Starting next year, California's privacy law will require companies to tell customers upon request what personal data they have collected and why, which categories of third parties have received it, and allow consumers to delete their information and not sell it.
U.S. Sen. Mark Warner of Virginia, ranking Democrat on the Senate Intelligence Committee, is considering federal legislation requiring companies like Facebook and Google to provide users with annual estimates of what their data is worth.
Axios calculated that the average Facebook user is worth $7.37 to the company, while a Twitter user is worth $2.83, and a Reddit user, about 30 cents. The calculation basically divides the companies' annual revenue by their monthly active users.
Steyer, from Common Sense Media, promised "landmark legislation" that will change the way consumers view the value and privacy of their online information. Most consumers don't realize that companies "are taking your data at extremely detailed levels and selling it and monetizing it," he said.
"You're basically saying, 'It's my data,'" Steyer said. "And if you do use it, I would like a portion of that because you're monetizing my personal information. That's a big deal, and that will represent an enormous step forward for consumers in California and all across the country."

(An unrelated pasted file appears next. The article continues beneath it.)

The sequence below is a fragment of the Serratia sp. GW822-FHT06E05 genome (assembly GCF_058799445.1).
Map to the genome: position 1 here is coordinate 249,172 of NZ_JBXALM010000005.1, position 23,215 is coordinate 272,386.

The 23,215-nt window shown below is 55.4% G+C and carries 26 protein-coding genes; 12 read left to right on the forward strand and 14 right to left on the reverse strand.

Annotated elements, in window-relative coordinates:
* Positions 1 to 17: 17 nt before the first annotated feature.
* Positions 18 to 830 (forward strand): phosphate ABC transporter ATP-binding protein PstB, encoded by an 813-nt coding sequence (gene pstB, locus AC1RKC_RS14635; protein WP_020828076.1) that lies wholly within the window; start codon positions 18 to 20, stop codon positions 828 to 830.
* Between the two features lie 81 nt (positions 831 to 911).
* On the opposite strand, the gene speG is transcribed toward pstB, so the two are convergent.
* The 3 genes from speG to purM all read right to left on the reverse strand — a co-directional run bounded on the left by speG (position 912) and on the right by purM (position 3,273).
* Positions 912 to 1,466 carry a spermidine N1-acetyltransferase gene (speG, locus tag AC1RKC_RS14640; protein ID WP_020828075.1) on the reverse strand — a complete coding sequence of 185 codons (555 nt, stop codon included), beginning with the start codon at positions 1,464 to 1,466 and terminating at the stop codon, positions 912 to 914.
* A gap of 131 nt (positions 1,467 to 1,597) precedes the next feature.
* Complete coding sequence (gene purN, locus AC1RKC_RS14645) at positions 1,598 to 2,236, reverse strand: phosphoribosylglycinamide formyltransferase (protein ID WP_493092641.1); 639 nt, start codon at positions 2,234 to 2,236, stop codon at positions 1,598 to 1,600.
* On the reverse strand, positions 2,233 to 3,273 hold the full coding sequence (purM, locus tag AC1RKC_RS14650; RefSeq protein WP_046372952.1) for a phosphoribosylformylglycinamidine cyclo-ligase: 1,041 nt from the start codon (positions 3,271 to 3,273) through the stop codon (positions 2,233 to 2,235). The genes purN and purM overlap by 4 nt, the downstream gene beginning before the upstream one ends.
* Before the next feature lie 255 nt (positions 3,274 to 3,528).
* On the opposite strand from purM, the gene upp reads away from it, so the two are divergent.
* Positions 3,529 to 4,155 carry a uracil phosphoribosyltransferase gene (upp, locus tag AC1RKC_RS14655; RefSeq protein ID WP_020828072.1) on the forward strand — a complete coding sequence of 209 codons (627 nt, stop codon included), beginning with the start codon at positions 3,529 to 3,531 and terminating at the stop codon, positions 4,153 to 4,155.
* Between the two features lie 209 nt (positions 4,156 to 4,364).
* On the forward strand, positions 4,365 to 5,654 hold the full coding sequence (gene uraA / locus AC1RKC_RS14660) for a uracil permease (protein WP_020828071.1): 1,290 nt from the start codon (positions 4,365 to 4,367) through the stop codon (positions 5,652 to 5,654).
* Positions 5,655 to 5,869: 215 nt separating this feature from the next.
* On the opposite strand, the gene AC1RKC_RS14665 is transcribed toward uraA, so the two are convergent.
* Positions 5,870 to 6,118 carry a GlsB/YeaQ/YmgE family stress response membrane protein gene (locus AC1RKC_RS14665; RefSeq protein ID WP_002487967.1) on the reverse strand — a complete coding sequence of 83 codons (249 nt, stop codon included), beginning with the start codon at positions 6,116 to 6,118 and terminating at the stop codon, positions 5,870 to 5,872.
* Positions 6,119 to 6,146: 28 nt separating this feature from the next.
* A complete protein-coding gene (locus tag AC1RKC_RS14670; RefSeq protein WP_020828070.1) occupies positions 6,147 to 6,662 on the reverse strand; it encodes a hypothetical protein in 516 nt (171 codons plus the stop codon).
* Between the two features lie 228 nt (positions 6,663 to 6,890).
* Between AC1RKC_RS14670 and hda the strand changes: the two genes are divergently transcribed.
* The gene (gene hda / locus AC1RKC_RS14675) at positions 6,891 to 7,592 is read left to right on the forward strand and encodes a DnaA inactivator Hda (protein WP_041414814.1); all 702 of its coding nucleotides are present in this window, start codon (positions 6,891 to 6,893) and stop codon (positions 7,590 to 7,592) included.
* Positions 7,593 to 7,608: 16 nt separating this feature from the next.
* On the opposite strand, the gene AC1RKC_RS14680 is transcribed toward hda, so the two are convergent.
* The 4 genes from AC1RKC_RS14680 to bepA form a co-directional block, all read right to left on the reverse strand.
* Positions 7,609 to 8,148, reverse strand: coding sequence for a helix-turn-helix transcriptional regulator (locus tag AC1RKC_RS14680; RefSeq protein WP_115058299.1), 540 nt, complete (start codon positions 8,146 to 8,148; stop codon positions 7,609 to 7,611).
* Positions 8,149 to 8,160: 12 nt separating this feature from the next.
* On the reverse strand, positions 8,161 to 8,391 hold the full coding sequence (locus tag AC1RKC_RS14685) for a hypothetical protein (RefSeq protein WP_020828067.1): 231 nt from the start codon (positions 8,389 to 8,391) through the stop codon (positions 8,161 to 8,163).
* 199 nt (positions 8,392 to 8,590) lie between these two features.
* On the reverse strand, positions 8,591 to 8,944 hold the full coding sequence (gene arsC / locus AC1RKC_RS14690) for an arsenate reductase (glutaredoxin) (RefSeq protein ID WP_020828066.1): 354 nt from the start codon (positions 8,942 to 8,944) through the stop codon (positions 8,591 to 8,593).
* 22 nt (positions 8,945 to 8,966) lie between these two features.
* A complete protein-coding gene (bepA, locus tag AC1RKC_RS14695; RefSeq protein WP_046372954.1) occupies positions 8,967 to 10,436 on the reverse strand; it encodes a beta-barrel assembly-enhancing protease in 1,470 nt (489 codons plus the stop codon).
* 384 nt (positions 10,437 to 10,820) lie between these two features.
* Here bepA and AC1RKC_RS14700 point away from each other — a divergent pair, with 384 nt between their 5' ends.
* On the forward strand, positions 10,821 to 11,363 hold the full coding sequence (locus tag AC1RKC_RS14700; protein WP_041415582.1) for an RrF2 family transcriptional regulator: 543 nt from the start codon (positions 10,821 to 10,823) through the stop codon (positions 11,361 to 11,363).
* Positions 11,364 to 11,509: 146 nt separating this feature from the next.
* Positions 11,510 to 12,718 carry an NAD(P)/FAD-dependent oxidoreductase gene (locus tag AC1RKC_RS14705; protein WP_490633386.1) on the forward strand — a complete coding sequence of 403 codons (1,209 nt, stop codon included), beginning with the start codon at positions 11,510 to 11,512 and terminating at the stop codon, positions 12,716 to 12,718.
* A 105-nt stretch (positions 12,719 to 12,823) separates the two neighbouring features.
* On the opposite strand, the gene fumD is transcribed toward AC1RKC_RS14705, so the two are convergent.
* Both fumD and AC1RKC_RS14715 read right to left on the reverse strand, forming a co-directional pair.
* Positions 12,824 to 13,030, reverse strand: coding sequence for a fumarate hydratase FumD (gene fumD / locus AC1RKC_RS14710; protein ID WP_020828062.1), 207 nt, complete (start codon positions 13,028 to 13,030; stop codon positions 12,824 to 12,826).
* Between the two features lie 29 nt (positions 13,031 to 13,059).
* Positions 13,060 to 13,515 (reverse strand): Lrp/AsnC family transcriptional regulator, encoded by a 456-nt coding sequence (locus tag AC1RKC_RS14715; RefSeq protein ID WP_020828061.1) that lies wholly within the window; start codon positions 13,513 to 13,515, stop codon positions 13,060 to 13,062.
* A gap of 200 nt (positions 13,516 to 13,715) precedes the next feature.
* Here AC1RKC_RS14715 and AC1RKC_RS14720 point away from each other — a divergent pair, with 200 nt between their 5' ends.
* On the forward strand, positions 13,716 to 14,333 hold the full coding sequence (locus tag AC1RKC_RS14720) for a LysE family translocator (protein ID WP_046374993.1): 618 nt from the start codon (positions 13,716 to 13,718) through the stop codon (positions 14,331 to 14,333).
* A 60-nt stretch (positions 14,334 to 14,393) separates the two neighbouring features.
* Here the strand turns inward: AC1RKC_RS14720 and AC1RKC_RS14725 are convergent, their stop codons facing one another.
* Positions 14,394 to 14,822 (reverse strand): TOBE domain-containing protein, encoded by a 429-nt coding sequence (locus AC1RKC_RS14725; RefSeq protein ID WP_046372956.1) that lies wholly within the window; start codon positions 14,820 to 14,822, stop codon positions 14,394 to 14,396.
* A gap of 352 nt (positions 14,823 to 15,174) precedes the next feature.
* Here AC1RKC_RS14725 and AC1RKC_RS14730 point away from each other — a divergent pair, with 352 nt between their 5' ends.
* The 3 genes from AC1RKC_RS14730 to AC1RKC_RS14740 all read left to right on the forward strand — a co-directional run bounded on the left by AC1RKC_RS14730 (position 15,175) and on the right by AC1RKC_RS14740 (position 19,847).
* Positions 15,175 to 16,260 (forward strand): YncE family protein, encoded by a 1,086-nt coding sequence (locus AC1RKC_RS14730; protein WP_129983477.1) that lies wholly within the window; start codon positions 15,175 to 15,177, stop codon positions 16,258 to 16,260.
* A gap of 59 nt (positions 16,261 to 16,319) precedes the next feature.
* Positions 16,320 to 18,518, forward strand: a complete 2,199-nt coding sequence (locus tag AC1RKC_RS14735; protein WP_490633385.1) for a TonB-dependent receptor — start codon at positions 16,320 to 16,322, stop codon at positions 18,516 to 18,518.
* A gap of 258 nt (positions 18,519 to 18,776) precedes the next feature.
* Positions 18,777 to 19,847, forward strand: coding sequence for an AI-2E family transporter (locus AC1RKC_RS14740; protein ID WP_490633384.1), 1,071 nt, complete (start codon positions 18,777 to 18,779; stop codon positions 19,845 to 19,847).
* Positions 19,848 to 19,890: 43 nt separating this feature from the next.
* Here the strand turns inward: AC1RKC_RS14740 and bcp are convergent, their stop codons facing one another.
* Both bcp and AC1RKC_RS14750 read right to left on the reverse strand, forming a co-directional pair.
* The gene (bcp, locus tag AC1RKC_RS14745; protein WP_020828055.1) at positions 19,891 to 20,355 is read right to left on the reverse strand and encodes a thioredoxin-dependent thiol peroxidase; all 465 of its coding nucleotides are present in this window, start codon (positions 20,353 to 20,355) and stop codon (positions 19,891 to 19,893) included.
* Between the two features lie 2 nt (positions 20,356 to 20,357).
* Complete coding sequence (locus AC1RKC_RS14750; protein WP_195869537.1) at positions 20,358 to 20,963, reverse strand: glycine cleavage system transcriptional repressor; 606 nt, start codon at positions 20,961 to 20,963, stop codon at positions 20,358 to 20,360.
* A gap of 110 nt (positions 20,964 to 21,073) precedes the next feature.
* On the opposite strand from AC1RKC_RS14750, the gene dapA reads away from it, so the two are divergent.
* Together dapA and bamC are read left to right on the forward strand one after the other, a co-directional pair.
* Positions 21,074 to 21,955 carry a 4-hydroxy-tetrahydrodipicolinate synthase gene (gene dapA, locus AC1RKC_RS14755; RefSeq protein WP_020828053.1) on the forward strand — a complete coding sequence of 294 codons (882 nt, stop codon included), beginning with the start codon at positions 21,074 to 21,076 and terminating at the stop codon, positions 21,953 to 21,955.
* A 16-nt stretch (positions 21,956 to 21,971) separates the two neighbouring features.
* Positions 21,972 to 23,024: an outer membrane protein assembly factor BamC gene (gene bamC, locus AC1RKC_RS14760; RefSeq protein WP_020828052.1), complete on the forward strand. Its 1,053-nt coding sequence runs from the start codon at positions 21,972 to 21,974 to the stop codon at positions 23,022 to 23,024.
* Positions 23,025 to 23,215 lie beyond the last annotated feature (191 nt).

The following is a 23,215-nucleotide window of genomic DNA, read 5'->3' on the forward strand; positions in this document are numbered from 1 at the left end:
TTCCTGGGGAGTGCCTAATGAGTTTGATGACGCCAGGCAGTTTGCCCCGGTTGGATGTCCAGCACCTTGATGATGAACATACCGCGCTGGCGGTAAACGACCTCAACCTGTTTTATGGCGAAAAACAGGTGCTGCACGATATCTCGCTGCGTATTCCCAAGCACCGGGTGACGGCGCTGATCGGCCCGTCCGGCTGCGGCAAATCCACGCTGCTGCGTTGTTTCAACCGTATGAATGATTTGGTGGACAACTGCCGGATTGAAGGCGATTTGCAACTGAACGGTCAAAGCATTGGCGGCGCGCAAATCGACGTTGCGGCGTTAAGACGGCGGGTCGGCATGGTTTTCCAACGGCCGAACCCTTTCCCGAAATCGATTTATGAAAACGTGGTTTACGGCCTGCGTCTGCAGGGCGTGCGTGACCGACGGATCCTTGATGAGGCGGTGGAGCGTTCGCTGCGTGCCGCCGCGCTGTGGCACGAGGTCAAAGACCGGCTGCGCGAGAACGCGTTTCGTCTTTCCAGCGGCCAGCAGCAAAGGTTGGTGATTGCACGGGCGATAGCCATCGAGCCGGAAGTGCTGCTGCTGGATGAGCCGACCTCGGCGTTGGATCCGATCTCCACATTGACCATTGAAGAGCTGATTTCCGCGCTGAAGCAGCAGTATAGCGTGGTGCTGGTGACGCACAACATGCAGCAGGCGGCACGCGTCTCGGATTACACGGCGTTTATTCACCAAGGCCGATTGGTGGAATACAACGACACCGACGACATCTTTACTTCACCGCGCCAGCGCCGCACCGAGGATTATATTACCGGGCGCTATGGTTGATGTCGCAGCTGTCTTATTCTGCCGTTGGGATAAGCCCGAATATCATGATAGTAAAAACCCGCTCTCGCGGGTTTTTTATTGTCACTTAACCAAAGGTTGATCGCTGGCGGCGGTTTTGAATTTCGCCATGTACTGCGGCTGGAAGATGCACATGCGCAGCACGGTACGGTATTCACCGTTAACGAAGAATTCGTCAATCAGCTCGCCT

Newsom's office would not say who is leading his review. Newsom "is open to constructive input" from national experts and lawmakers, spokesman Brian Ferguson said in a statement.
The governor's office pointed to proposals elsewhere to put a tax on data, including one that died in the Washington state Legislature in 2017. That measure would have taxed receipts from the sale of state residents' personal data at a rate of 3.3 percent.
Mahsau Daee of the Internet Association said the industry will look forward to reviewing the governor's eventual proposal but that "free and low-cost, data-driven online services offer Californians — and all Americans — enormous benefits."
Jeffrey Chester, executive director of the Center for Digital Democracy, said Newsom "is off to the wrong start" on protecting consumer privacy.
"They shouldn't be tricked into giving away their privacy for a small discount," he said in an email. "Selling it for a few bucks isn't the answer and will make the problem worse."
Dan Goldstein, president the digital marketing agency Page 1 Solutions, said a tax might not benefit consumers, while some sort of profit-sharing plan would likely return a "pittance of a benefit" to individuals.
Tech giants Facebook and Google did not immediately comment.
Facebook co-founder Chris Hughes last year suggested that users could band together to negotiate payments or a data tax could be administered, similar to a fund that annually shares oil profits with Alaska residents.
Newsom's announcement excited lawmakers who authored California's privacy law, but they had no additional information about it.